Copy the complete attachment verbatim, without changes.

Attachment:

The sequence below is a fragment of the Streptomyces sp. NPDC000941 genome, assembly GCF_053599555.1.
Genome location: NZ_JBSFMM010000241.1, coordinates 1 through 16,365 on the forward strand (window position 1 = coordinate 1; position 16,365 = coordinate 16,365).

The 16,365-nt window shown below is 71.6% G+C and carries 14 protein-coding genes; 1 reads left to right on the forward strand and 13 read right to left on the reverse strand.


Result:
The sequence below is a fragment of the Streptomyces sp. NPDC000941 genome, assembly GCF_053599555.1.
Genome location: NZ_JBSFMM010000241.1, coordinates 1 through 16,365 on the forward strand (window position 1 = coordinate 1; position 16,365 = coordinate 16,365).

The 16,365-nt window shown below is 71.6% G+C and carries 14 protein-coding genes; 1 reads left to right on the forward strand and 13 read right to left on the reverse strand.